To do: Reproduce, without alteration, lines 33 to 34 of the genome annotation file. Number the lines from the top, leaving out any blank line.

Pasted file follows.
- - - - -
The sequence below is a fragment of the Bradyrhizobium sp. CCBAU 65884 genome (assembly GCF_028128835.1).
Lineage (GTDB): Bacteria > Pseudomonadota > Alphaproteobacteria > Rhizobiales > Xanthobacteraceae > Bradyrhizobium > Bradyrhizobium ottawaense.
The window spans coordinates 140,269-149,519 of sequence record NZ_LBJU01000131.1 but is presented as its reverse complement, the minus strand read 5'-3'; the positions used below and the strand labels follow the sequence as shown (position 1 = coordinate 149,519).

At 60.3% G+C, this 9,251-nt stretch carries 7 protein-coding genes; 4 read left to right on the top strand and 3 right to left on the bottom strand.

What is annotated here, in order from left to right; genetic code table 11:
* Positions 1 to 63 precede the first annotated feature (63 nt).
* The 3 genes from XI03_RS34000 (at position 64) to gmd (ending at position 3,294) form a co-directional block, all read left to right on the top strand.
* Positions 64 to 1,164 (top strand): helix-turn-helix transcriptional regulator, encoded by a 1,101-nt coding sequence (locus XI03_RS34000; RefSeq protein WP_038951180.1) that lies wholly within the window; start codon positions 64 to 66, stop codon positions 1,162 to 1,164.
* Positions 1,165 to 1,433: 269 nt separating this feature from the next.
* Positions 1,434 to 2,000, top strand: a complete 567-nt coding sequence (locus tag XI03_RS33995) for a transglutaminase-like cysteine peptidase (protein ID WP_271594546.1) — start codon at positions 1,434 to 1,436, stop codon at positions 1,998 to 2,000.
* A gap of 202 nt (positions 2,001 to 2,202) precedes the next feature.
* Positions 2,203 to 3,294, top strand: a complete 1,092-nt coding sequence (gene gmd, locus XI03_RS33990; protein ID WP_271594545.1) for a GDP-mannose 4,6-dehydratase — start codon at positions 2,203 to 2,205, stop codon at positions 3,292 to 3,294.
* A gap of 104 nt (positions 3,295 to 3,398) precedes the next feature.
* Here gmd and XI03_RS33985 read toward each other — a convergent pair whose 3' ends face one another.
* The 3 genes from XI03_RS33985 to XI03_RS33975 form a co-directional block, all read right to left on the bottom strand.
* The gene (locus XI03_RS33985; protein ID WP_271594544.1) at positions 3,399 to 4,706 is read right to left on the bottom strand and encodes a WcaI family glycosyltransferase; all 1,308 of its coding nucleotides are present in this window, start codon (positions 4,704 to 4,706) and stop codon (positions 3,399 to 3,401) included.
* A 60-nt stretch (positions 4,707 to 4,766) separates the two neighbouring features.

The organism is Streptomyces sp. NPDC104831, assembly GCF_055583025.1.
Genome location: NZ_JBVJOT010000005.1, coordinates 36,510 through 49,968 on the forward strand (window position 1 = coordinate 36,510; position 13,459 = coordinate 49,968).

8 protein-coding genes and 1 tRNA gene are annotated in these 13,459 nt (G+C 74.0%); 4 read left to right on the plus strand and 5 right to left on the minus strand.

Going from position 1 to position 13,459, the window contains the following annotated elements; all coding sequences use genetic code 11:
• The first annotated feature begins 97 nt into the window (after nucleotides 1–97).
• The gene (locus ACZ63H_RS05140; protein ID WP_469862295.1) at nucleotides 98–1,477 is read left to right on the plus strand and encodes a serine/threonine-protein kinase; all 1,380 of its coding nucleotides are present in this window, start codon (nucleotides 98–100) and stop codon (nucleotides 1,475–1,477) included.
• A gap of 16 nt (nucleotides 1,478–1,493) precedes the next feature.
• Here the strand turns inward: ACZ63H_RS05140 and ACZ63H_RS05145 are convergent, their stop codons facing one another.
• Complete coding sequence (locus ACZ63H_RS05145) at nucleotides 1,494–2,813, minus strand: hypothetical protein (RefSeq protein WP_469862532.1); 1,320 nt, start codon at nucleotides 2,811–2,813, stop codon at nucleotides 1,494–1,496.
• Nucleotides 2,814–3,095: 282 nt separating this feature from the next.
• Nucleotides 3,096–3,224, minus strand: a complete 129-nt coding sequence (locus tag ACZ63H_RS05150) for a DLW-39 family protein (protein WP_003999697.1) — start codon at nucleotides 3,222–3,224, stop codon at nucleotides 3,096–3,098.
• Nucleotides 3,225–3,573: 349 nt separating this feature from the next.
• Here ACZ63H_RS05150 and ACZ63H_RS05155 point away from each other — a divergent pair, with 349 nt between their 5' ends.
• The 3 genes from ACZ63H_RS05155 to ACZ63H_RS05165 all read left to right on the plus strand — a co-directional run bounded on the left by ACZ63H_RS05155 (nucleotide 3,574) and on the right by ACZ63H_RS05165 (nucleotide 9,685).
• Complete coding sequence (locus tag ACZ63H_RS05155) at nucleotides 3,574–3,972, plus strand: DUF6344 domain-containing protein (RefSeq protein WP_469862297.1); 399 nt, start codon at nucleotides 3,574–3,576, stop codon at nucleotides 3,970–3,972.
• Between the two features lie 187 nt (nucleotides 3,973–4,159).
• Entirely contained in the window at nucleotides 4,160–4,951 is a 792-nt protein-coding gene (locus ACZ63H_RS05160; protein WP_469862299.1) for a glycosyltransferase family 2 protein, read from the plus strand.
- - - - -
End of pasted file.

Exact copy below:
• Between the two features lie 187 nt (nucleotides 3,973–4,159).
• Entirely contained in the window at nucleotides 4,160–4,951 is a 792-nt protein-coding gene (locus ACZ63H_RS05160; protein WP_469862299.1) for a glycosyltransferase family 2 protein, read from the plus strand.